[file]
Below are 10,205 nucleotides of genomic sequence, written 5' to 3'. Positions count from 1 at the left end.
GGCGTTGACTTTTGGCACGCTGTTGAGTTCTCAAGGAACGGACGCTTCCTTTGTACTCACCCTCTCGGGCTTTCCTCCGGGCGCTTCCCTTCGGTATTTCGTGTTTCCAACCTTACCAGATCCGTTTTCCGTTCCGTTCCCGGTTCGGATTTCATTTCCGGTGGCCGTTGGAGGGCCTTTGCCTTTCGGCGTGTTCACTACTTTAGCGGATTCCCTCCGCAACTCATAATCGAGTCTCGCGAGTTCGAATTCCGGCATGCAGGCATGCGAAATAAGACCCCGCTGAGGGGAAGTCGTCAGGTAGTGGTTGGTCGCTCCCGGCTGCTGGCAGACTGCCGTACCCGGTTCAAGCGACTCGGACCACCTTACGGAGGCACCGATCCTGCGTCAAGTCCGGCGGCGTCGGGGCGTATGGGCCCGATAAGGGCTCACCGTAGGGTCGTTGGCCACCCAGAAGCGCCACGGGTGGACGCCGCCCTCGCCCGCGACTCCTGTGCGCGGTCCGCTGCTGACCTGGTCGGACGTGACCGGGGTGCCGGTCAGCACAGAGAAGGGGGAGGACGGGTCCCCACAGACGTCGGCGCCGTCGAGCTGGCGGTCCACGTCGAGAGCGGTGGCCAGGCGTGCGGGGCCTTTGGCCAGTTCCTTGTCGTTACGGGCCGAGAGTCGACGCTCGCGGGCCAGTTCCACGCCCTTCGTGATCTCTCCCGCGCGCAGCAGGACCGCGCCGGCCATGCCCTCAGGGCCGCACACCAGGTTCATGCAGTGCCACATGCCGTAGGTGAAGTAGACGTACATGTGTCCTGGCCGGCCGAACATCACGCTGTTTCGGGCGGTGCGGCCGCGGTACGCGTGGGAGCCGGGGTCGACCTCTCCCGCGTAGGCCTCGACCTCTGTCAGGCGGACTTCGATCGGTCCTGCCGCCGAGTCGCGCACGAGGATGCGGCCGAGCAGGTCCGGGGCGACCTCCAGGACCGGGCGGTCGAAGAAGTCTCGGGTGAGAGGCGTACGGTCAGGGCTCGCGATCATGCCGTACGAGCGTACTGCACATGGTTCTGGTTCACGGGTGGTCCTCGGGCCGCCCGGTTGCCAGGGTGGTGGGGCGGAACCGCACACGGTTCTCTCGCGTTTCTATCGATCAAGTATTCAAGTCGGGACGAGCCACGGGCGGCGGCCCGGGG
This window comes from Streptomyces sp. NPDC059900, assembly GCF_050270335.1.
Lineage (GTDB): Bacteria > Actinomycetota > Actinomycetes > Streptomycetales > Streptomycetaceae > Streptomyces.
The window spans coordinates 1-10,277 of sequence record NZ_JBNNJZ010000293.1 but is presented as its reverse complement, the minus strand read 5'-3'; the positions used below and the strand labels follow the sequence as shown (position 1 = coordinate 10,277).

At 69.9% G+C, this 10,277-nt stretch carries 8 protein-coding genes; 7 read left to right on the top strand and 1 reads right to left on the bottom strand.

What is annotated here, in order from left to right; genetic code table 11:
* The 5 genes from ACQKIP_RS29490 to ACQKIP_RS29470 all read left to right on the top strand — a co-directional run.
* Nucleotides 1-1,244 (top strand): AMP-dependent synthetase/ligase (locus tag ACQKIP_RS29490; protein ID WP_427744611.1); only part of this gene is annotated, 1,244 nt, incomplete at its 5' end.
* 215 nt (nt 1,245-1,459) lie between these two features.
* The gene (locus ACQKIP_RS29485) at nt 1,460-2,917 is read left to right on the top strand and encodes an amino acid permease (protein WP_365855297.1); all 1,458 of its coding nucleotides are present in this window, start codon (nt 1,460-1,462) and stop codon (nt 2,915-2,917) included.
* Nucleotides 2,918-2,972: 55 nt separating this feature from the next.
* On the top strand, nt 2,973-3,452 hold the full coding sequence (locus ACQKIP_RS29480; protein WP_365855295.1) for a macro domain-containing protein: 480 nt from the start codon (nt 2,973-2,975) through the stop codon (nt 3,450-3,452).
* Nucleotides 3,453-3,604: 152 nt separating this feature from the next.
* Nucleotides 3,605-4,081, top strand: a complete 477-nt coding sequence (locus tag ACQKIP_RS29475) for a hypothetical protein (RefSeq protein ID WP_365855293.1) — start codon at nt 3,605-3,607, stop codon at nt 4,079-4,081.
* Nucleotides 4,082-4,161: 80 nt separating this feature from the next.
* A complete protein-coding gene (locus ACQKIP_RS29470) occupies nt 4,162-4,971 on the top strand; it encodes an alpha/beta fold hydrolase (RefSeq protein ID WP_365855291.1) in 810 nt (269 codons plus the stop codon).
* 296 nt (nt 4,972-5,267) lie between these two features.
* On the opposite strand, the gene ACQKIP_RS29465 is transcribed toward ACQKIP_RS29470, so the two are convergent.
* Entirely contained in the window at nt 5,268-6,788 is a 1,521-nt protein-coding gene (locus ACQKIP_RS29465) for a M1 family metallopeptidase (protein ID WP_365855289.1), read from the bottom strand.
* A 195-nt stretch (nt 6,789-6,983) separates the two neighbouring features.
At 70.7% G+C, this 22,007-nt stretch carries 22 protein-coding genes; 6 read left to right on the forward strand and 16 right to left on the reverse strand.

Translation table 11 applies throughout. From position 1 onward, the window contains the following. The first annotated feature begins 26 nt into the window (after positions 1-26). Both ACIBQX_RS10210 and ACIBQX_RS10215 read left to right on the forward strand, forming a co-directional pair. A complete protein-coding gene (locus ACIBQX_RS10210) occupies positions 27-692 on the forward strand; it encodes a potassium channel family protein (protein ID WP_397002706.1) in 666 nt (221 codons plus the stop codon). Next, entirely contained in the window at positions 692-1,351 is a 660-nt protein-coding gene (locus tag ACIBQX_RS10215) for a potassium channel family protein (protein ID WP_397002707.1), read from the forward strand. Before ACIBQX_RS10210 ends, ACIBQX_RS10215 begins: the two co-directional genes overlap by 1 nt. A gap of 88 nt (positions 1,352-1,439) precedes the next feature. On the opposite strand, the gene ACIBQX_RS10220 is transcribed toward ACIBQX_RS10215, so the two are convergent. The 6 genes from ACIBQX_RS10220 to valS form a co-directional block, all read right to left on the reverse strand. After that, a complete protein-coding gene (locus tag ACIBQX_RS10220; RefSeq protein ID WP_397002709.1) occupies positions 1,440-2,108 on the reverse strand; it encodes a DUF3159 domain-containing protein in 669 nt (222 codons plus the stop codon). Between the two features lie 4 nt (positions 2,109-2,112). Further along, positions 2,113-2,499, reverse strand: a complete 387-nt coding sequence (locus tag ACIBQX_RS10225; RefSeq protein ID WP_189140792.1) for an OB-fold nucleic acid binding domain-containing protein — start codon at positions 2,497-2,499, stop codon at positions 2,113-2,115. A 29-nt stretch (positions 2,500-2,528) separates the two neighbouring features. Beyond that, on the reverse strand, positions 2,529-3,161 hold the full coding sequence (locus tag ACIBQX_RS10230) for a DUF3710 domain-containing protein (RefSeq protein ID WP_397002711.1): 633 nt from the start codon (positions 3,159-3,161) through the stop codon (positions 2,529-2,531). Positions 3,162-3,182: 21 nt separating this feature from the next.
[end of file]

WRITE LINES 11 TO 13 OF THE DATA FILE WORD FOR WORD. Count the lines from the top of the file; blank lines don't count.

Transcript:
* The gene (locus ACQKIP_RS29485) at nt 1,460-2,917 is read left to right on the top strand and encodes an amino acid permease (protein WP_365855297.1); all 1,458 of its coding nucleotides are present in this window, start codon (nt 1,460-1,462) and stop codon (nt 2,915-2,917) included.
* Nucleotides 2,918-2,972: 55 nt separating this feature from the next.
* On the top strand, nt 2,973-3,452 hold the full coding sequence (locus ACQKIP_RS29480; protein WP_365855295.1) for a macro domain-containing protein: 480 nt from the start codon (nt 2,973-2,975) through the stop codon (nt 3,450-3,452).